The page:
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Solar cell 23.5 VDC 1.15 amps.

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gary350

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I bought one 14"x38" solar cell $35 it says, 23.5 VDC open circuit, 17.5 volts under load. Rated 1.15 amps full load.

Is 17.5 VDC too much for a 12 VDC to 120 VAC inverter?

If I put 7 cells in series I get 122.5 VDC. Is it ok to connect 7 cells in series or is the voltage too high?
 

audioguru

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Your solar PANEL was a bargain price maybe because its voltage is odd.
If the inverter produces 120VAC with an input of 13.2V from a charged 12V battery then with an input of 17.5V from the solar panel the output of the inverter will be 159VAC which is way too high and will probably blow up the inverter and anything it powers. But its rated output is only 20W. What do you have that uses only 20W?

If you connect 7 solar panels in series then the output is DC, not AC and the voltage will be anywhere from 122.5V to 164.5V depending on the amount of load current.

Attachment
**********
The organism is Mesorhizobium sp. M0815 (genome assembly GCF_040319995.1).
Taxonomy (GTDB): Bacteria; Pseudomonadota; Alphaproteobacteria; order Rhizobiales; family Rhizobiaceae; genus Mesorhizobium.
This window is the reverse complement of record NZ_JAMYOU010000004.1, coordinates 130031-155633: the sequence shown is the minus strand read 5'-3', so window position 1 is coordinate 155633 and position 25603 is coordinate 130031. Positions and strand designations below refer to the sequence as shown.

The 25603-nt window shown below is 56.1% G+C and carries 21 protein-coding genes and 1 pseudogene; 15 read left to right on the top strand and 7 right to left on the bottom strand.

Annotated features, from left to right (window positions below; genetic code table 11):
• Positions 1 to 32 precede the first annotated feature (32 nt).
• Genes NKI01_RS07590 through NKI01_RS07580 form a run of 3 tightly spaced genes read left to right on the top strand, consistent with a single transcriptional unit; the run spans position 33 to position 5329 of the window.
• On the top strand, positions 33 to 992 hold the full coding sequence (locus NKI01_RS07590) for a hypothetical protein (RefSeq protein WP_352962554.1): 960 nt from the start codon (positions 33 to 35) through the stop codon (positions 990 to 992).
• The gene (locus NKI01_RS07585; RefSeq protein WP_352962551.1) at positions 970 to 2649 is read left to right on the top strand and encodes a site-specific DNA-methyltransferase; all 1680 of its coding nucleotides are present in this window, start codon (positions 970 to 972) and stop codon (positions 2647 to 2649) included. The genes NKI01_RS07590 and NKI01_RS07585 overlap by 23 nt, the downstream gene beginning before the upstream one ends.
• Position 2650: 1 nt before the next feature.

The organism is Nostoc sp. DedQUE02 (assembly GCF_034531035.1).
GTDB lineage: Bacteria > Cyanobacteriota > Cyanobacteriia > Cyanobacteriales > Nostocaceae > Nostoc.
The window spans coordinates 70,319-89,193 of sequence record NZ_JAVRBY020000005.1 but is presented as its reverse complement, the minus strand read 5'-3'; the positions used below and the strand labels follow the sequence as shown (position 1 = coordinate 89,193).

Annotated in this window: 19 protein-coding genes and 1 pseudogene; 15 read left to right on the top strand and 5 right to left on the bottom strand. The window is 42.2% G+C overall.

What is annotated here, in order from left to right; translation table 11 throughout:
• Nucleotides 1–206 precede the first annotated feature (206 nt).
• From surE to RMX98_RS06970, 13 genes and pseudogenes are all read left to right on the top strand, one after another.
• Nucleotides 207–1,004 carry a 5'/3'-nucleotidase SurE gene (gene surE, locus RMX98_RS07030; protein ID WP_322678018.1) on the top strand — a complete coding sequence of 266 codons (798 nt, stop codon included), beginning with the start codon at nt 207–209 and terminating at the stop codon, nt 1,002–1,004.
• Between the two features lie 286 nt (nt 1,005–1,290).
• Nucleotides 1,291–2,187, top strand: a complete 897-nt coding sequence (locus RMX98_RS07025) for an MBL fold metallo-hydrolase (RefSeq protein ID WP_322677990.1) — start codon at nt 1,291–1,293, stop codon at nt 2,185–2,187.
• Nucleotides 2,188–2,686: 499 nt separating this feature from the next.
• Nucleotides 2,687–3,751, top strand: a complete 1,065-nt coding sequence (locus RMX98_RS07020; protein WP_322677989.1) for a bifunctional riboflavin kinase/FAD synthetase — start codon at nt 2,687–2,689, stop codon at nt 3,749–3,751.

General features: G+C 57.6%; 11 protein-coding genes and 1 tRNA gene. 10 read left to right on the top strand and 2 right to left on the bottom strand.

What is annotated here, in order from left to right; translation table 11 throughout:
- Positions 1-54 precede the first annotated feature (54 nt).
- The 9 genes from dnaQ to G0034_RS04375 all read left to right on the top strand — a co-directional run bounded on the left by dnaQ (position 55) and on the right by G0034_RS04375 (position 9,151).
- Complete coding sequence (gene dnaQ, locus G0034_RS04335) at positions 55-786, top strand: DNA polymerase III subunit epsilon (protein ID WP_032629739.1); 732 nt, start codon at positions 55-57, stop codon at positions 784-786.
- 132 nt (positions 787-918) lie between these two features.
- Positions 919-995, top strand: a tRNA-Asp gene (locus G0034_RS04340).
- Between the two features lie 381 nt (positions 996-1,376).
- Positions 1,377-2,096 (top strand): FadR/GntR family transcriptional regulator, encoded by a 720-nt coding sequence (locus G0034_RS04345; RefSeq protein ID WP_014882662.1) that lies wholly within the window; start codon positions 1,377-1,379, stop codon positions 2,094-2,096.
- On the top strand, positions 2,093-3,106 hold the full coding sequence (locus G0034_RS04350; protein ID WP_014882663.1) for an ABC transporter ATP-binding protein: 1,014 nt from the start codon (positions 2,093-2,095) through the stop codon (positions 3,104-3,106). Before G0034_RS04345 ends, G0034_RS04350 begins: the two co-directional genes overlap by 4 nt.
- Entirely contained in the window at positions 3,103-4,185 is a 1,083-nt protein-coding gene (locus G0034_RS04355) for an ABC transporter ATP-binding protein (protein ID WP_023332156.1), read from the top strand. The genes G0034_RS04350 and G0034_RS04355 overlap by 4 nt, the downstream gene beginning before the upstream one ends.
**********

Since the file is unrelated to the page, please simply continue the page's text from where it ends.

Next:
Reloadron

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Most 12 VDC to 120 VAC inverters are designed for an input voltage of between 12 and 15 VDC as in this example.

NOTE:
Input voltage range: 10-15 VDC
Over voltage shutdown: over 15 VDC
Under voltage shutdown: under 10 VDC
Low voltage alarm: Audible at 10.6 VDC

So they are designed for a wide input voltage range to provide a constant output of a modified sine wave. The output waveform may or may not be suitable for your intended applications. Inverters that provide a true sine wave do exist but are much more expensive than the off the shelf inexpensive flavors.

The next problem as AudioGuru points out is your panel, under load in full sunlight, only delivers about 20 watts. It would take 5 such panels in parallel to deliver 100 watts and that does not consider inefficiency of the inverter. Not to mention the 17.5 volts will well exceed the input tolerance for most inverters. You want panels that will deliver about 14.5 volts under load maximum for everyday off the shelf inverters and even then will need quite a few to get any real amount of power.

Just My Take
Ron
 

gary350

Well-Known Member